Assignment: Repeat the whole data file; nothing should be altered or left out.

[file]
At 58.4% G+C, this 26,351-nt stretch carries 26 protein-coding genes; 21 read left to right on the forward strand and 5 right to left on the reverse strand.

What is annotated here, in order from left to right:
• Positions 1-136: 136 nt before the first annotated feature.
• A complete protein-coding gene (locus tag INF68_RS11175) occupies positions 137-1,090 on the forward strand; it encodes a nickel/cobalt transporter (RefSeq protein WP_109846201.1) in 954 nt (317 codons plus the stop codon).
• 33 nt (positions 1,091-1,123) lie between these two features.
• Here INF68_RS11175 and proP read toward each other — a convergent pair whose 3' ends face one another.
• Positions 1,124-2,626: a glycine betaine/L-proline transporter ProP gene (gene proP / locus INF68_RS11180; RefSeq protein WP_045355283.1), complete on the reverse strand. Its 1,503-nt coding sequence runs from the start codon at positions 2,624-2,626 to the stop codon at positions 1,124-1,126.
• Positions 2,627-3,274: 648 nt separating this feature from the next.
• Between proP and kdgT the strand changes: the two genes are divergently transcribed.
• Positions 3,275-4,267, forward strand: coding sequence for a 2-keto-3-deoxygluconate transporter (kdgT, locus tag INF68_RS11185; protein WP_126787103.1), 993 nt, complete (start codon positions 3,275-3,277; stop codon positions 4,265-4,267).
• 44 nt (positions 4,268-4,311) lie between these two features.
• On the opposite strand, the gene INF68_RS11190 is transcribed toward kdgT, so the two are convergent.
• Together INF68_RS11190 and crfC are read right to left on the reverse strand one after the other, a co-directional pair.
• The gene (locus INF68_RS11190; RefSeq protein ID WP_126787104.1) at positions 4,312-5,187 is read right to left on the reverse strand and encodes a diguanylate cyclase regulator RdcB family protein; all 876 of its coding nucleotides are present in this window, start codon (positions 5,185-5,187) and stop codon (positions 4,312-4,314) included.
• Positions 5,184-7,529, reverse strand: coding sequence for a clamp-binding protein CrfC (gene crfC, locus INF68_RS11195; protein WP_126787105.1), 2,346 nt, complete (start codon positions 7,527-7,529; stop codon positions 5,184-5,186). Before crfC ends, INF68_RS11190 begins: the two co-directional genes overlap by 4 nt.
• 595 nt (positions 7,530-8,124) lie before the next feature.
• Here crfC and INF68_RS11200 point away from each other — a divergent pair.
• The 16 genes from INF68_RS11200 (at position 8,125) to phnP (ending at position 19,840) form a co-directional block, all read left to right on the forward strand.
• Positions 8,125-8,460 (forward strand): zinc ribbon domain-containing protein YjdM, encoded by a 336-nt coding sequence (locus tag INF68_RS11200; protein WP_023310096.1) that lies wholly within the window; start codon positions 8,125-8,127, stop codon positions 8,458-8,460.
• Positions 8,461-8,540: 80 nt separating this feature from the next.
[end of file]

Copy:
At 58.4% G+C, this 26,351-nt stretch carries 26 protein-coding genes; 21 read left to right on the forward strand and 5 right to left on the reverse strand.

What is annotated here, in order from left to right:
• Positions 1-136: 136 nt before the first annotated feature.
• A complete protein-coding gene (locus tag INF68_RS11175) occupies positions 137-1,090 on the forward strand; it encodes a nickel/cobalt transporter (RefSeq protein WP_109846201.1) in 954 nt (317 codons plus the stop codon).
• 33 nt (positions 1,091-1,123) lie between these two features.
• Here INF68_RS11175 and proP read toward each other — a convergent pair whose 3' ends face one another.
• Positions 1,124-2,626: a glycine betaine/L-proline transporter ProP gene (gene proP / locus INF68_RS11180; RefSeq protein WP_045355283.1), complete on the reverse strand. Its 1,503-nt coding sequence runs from the start codon at positions 2,624-2,626 to the stop codon at positions 1,124-1,126.
• Positions 2,627-3,274: 648 nt separating this feature from the next.
• Between proP and kdgT the strand changes: the two genes are divergently transcribed.
• Positions 3,275-4,267, forward strand: coding sequence for a 2-keto-3-deoxygluconate transporter (kdgT, locus tag INF68_RS11185; protein WP_126787103.1), 993 nt, complete (start codon positions 3,275-3,277; stop codon positions 4,265-4,267).
• 44 nt (positions 4,268-4,311) lie between these two features.
• On the opposite strand, the gene INF68_RS11190 is transcribed toward kdgT, so the two are convergent.
• Together INF68_RS11190 and crfC are read right to left on the reverse strand one after the other, a co-directional pair.
• The gene (locus INF68_RS11190; RefSeq protein ID WP_126787104.1) at positions 4,312-5,187 is read right to left on the reverse strand and encodes a diguanylate cyclase regulator RdcB family protein; all 876 of its coding nucleotides are present in this window, start codon (positions 5,185-5,187) and stop codon (positions 4,312-4,314) included.
• Positions 5,184-7,529, reverse strand: coding sequence for a clamp-binding protein CrfC (gene crfC, locus INF68_RS11195; protein WP_126787105.1), 2,346 nt, complete (start codon positions 7,527-7,529; stop codon positions 5,184-5,186). Before crfC ends, INF68_RS11190 begins: the two co-directional genes overlap by 4 nt.
• 595 nt (positions 7,530-8,124) lie before the next feature.
• Here crfC and INF68_RS11200 point away from each other — a divergent pair.
• The 16 genes from INF68_RS11200 (at position 8,125) to phnP (ending at position 19,840) form a co-directional block, all read left to right on the forward strand.
• Positions 8,125-8,460 (forward strand): zinc ribbon domain-containing protein YjdM, encoded by a 336-nt coding sequence (locus tag INF68_RS11200; protein WP_023310096.1) that lies wholly within the window; start codon positions 8,125-8,127, stop codon positions 8,458-8,460.
• Positions 8,461-8,540: 80 nt separating this feature from the next.